Workplace fires in offices have increased over the last 5 years, with the common fault being faulty wires and electrical. It means that they are preventable.
The real question for everyone who works in a small organisation is that in the event of a fire, would you know what to do?
Here are the top 5 tips you should follow when it comes to being safe, secure and protecting your employees from harm and potential workplace related injuries.
1. Check Wires
Many people underestimate the ability of faulty, cracked or torn wires. Especially in office environments, where a significant amount of electrical equipments are placed. Wiring and cords must be stored effectively and properly – out of sight. You should avoid Octopus wiring!
Octopus wiring means, many wires are tangled and clustered within one another. They are not meant to be used that way and it is an extremely high fire hazard. You can prevent fire hazards with organisation and structure of the wires.
Keep all wires away from heat and water sources
Put safety caps on unused electrical outlets
Inspect plugs and wires regularly
2. Appoint a Fire Warden Officer
Every single business has a legal duty under the Regulatory Reform Fire Safety Order 2005.
This means fire and rescue authorities and other bodies have a duty to enforce fire safety in non-domestic properties. Depending on the scale of a business, there needs to be 1 fire warden for every 20 people.
Evacuation drills should be reviewed, fire extinguishers should be put into place, and fire training should be provided to a selected, if not ALL employees.
Fire warden officers or marshals, are designed to guide those in the event of a fire. Here are a few of their duties and legal obligations:
Prevent emergencies by monitoring fire risk control measures
Raise awareness with other staff
Lead fire drills
Lead evacuation route drills
Assist in emergencies when they occur
3. Install an Effective Fire Alarm System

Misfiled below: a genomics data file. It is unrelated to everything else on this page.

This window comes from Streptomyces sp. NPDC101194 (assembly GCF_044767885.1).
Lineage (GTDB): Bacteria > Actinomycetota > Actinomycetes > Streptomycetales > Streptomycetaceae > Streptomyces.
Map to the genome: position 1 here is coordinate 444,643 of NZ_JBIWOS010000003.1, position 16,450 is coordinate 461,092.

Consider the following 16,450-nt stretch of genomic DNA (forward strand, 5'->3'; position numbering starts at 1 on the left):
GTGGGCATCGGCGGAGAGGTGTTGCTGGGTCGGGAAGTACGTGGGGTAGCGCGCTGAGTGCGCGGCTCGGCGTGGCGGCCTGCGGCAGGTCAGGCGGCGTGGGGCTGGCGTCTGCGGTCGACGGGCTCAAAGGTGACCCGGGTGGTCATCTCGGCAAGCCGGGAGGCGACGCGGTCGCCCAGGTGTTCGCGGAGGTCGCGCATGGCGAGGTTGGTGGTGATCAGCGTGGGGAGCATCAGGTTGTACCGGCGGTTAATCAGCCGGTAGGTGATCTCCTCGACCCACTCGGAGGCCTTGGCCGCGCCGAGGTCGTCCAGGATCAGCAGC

Without a fire alarm system, you wouldn’t be able to know there was a fire in your building. Install an effective smoke alarm system, it detects an issue before a full fledged fire begins.
This increases the likelihood of survival and offers time for you to call the emergency services or tackle the issue yourself – providing you are qualified.
4. Know Your Fire Extinguishers
There are 5 extinguishers available for each type of fire. These are all classified as Class A, B, C, D, E and F. The main types are water, foam, dry powder, CO2 and wet chemical.
If you have incorrect fire extinguishers on your business premises, it’s unlikely that you don’t meet current regulations.
Classes of Fire
CLASS A - Combustible materials - wood, paper, fabric CLASS B - Flammable liquids - paint, petrol, alcohol CLASS C - Flammable gases - methane, butane, hydrogen CLASS D - Combustible metals - magnesium, potassium ELECTRICAL - Electrical equipment CLASS F - Cooking oils - chip pan, frying pan etc
5. Have Clear Fire Signs
Without clear fire signs throughout the workplace, employees will not know where they are going in the event of fire drills or a real life fire.
Do you know where your fire exit is in your workplace? Are there no smoking signs? These type of signs are needed for compliance with fire risk assessments.
Fire safety signs are usually covered in the most basic form of fire safety training, so it is important that your employees, and the business as a whole are aware of the risks, and what to do in the event of a fire.